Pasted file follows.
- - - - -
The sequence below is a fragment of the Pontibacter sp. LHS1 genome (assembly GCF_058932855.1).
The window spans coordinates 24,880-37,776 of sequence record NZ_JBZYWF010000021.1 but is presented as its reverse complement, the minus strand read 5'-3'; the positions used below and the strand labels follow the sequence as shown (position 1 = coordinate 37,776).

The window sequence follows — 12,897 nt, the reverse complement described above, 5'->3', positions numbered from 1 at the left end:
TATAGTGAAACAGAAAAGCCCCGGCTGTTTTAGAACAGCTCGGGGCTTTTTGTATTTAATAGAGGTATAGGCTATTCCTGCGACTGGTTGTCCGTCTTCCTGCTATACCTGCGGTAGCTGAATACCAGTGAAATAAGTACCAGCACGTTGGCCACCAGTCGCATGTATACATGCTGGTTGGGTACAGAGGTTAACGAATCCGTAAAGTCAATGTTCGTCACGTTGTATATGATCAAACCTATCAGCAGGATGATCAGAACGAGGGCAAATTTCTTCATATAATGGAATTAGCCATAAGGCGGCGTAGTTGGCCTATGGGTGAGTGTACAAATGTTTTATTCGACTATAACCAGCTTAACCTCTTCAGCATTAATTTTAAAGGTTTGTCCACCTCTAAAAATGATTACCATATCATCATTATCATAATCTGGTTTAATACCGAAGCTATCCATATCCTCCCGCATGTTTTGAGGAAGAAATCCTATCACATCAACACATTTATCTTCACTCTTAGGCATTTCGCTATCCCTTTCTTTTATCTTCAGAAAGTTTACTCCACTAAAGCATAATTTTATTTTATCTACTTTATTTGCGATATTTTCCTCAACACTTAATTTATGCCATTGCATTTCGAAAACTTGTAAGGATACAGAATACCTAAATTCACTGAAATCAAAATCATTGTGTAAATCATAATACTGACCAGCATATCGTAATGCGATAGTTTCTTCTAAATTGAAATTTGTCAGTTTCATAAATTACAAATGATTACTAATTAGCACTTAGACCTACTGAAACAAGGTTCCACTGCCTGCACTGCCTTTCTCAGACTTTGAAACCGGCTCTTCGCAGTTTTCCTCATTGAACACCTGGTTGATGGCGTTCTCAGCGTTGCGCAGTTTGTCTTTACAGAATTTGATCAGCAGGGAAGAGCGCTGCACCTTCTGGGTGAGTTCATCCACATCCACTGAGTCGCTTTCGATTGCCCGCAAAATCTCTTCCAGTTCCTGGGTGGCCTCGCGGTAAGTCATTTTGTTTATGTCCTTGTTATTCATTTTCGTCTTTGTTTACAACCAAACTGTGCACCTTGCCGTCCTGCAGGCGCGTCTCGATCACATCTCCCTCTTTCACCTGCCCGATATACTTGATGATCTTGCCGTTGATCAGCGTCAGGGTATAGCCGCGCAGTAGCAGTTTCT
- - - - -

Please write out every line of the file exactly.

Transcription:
The sequence below is a fragment of the Pontibacter sp. LHS1 genome (assembly GCF_058932855.1).
The window spans coordinates 24,880-37,776 of sequence record NZ_JBZYWF010000021.1 but is presented as its reverse complement, the minus strand read 5'-3'; the positions used below and the strand labels follow the sequence as shown (position 1 = coordinate 37,776).

The window sequence follows — 12,897 nt, the reverse complement described above, 5'->3', positions numbered from 1 at the left end:
TATAGTGAAACAGAAAAGCCCCGGCTGTTTTAGAACAGCTCGGGGCTTTTTGTATTTAATAGAGGTATAGGCTATTCCTGCGACTGGTTGTCCGTCTTCCTGCTATACCTGCGGTAGCTGAATACCAGTGAAATAAGTACCAGCACGTTGGCCACCAGTCGCATGTATACATGCTGGTTGGGTACAGAGGTTAACGAATCCGTAAAGTCAATGTTCGTCACGTTGTATATGATCAAACCTATCAGCAGGATGATCAGAACGAGGGCAAATTTCTTCATATAATGGAATTAGCCATAAGGCGGCGTAGTTGGCCTATGGGTGAGTGTACAAATGTTTTATTCGACTATAACCAGCTTAACCTCTTCAGCATTAATTTTAAAGGTTTGTCCACCTCTAAAAATGATTACCATATCATCATTATCATAATCTGGTTTAATACCGAAGCTATCCATATCCTCCCGCATGTTTTGAGGAAGAAATCCTATCACATCAACACATTTATCTTCACTCTTAGGCATTTCGCTATCCCTTTCTTTTATCTTCAGAAAGTTTACTCCACTAAAGCATAATTTTATTTTATCTACTTTATTTGCGATATTTTCCTCAACACTTAATTTATGCCATTGCATTTCGAAAACTTGTAAGGATACAGAATACCTAAATTCACTGAAATCAAAATCATTGTGTAAATCATAATACTGACCAGCATATCGTAATGCGATAGTTTCTTCTAAATTGAAATTTGTCAGTTTCATAAATTACAAATGATTACTAATTAGCACTTAGACCTACTGAAACAAGGTTCCACTGCCTGCACTGCCTTTCTCAGACTTTGAAACCGGCTCTTCGCAGTTTTCCTCATTGAACACCTGGTTGATGGCGTTCTCAGCGTTGCGCAGTTTGTCTTTACAGAATTTGATCAGCAGGGAAGAGCGCTGCACCTTCTGGGTGAGTTCATCCACATCCACTGAGTCGCTTTCGATTGCCCGCAAAATCTCTTCCAGTTCCTGGGTGGCCTCGCGGTAAGTCATTTTGTTTATGTCCTTGTTATTCATTTTCGTCTTTGTTTACAACCAAACTGTGCACCTTGCCGTCCTGCAGGCGCGTCTCGATCACATCTCCCTCTTTCACCTGCCCGATATACTTGATGATCTTGCCGTTGATCAGCGTCAGGGTATAGCCGCGCAGTAGCAGTTTCT